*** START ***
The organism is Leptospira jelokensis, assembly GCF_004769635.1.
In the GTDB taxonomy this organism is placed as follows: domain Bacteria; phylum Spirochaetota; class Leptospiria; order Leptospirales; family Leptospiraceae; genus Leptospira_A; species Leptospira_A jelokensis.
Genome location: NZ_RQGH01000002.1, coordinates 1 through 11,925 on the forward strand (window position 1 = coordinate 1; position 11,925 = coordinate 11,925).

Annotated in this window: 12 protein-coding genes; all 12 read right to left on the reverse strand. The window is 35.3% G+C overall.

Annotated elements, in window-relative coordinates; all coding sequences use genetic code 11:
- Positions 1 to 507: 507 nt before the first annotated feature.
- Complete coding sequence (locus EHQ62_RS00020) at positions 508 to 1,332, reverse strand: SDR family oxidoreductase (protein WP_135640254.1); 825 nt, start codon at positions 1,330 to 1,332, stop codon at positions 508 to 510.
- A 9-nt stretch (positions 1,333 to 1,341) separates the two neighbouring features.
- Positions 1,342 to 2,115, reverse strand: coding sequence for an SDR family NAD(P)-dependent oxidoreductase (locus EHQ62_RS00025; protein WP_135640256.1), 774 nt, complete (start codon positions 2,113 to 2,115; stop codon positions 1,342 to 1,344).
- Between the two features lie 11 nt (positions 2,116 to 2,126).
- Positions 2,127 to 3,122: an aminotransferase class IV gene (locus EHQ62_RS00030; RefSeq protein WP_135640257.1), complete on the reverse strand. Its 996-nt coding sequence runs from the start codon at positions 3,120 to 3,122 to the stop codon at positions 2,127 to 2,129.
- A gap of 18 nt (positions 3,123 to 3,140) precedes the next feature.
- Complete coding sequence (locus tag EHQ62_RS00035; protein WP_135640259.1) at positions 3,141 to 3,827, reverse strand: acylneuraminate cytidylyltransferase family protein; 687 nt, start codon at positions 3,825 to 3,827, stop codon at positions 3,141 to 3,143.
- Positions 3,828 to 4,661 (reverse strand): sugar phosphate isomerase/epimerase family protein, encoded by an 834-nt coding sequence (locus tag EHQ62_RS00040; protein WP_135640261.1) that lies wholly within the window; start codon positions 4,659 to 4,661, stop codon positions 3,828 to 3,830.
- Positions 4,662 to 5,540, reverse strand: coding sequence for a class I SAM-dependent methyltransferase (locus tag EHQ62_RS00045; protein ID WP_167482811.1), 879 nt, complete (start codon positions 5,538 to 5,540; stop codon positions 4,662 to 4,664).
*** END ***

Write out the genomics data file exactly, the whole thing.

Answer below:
The organism is Leptospira jelokensis, assembly GCF_004769635.1.
In the GTDB taxonomy this organism is placed as follows: domain Bacteria; phylum Spirochaetota; class Leptospiria; order Leptospirales; family Leptospiraceae; genus Leptospira_A; species Leptospira_A jelokensis.
Genome location: NZ_RQGH01000002.1, coordinates 1 through 11,925 on the forward strand (window position 1 = coordinate 1; position 11,925 = coordinate 11,925).

Annotated in this window: 12 protein-coding genes; all 12 read right to left on the reverse strand. The window is 35.3% G+C overall.

Annotated elements, in window-relative coordinates; all coding sequences use genetic code 11:
- Positions 1 to 507: 507 nt before the first annotated feature.
- Complete coding sequence (locus EHQ62_RS00020) at positions 508 to 1,332, reverse strand: SDR family oxidoreductase (protein WP_135640254.1); 825 nt, start codon at positions 1,330 to 1,332, stop codon at positions 508 to 510.
- A 9-nt stretch (positions 1,333 to 1,341) separates the two neighbouring features.
- Positions 1,342 to 2,115, reverse strand: coding sequence for an SDR family NAD(P)-dependent oxidoreductase (locus EHQ62_RS00025; protein WP_135640256.1), 774 nt, complete (start codon positions 2,113 to 2,115; stop codon positions 1,342 to 1,344).
- Between the two features lie 11 nt (positions 2,116 to 2,126).
- Positions 2,127 to 3,122: an aminotransferase class IV gene (locus EHQ62_RS00030; RefSeq protein WP_135640257.1), complete on the reverse strand. Its 996-nt coding sequence runs from the start codon at positions 3,120 to 3,122 to the stop codon at positions 2,127 to 2,129.
- A gap of 18 nt (positions 3,123 to 3,140) precedes the next feature.
- Complete coding sequence (locus tag EHQ62_RS00035; protein WP_135640259.1) at positions 3,141 to 3,827, reverse strand: acylneuraminate cytidylyltransferase family protein; 687 nt, start codon at positions 3,825 to 3,827, stop codon at positions 3,141 to 3,143.
- Positions 3,828 to 4,661 (reverse strand): sugar phosphate isomerase/epimerase family protein, encoded by an 834-nt coding sequence (locus tag EHQ62_RS00040; protein WP_135640261.1) that lies wholly within the window; start codon positions 4,659 to 4,661, stop codon positions 3,828 to 3,830.
- Positions 4,662 to 5,540, reverse strand: coding sequence for a class I SAM-dependent methyltransferase (locus tag EHQ62_RS00045; protein ID WP_167482811.1), 879 nt, complete (start codon positions 5,538 to 5,540; stop codon positions 4,662 to 4,664).